Intelligent Automation & Soft Computing DOI:10.32604/iasc.2021.016491 | |

Article |

Control Charts for the Shape Parameter of Skewed Distribution

1Department of Statistics, Government Graduate College of Science, Wahdat Road, Lahore, Pakistan

2Department of Statistics, COMSATS University Islamabad, Lahore Campus, Lahore, Pakistan

3Institute of Business & Management, University of Engineering and Technology, Lahore, Pakistan

*Corresponding Author: Riffat Jabeen. Email: drriffatjabeen@cuilahore.edu.pk

Received: 03 January 2021; Accepted: 14 March 2021

Abstract: The weighted distributions are useful when the sampling is done using an unequal probability of the sampling units. The Weighted Power function distribution (WPFD) has applications in the fields of reliability engineering, management sciences and survival analysis. WPFD is more beneficial in Statistical process control (SPC). SPC is defined as the use of statistical techniques to control a process or production method. SPC tools and procedures can help to monitor process behaviour, discover problems in internal systems, and find solutions for production issues. To identify and remove the variation in different reliability processes and also to monitor the reliability of machines where the number of errors follows WPFD, we develop control charts to keep the process in control. A memory-based control chart like an exponentially weighted moving average (EWMA) control chart and an extended exponentially weighted moving average (EEWMA) control chart are discussed and compared each other. The proposal of these control charts is based on the modified maximum likelihood estimator (MMLE) under the shape parameter of WPFD. We have presented Monte Carlo simulation technique and a real-life application to compare the proposed control charts. This study shows that an EEWMA control chart based on MMLE performs better than EWMA control chart, when the underlying distribution of the errors in process monitoring follows WPFD. These findings can be useful for researchers and practitioners in dealing with production errors and optimizing the output.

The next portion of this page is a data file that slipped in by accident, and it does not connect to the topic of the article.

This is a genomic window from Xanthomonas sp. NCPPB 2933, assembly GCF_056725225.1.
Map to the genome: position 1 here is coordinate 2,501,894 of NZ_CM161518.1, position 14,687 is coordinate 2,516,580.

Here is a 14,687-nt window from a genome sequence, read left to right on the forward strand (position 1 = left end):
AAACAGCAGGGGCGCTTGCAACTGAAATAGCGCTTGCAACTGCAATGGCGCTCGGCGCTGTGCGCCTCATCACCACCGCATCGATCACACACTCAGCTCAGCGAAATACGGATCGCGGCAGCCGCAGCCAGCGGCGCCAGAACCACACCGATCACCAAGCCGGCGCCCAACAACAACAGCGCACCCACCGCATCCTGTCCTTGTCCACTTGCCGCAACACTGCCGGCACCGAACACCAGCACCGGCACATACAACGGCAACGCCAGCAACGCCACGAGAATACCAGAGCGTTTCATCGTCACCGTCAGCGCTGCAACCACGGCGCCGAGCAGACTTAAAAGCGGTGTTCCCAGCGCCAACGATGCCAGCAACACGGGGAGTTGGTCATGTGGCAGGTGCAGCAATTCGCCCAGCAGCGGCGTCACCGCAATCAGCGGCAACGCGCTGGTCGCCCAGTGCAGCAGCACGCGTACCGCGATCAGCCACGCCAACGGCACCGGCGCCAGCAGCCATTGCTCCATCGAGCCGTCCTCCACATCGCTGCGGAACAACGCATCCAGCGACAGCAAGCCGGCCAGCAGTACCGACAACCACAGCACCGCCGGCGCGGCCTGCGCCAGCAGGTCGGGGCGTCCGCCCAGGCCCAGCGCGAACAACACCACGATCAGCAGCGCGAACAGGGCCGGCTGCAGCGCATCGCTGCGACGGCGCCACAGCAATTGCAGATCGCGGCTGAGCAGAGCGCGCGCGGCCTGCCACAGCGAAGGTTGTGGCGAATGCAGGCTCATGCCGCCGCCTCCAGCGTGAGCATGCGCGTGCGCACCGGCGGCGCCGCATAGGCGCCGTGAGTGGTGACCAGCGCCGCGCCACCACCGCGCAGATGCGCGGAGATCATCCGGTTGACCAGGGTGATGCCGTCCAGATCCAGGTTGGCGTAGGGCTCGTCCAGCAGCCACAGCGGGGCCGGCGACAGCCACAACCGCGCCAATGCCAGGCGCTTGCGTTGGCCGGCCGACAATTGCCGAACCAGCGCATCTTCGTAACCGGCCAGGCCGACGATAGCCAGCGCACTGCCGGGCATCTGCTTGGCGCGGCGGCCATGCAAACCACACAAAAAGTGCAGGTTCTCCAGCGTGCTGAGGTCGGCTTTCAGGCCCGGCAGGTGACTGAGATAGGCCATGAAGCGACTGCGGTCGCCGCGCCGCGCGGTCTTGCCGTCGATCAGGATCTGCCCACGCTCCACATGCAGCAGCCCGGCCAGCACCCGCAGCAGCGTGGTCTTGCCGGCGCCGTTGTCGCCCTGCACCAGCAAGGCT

Keywords: Weighted Power function distribution; EWMA control chart; EEWMA control chart; modified maximum likelihood estimator; management sciences; quality charts

The different production processes in industries face commonly two types of variations: common cause variation and special cause variation. Common cause variation always exists even if the process is designed very well and maintained very carefully. This variation should be relatively small in magnitude and is uncontrollable and due to many small unavoidable causes. A process is said to be in statistical control if only common cause variation is present. The variations outside this common cause pattern are called special cause variations. These variations are subject to some problem in the system, like the poor tuning of equipment, controller fell asleep or got absent, the computer stopped working, a poor lot of raw material, machine break down. A process working under both types of variation is said to be out of control.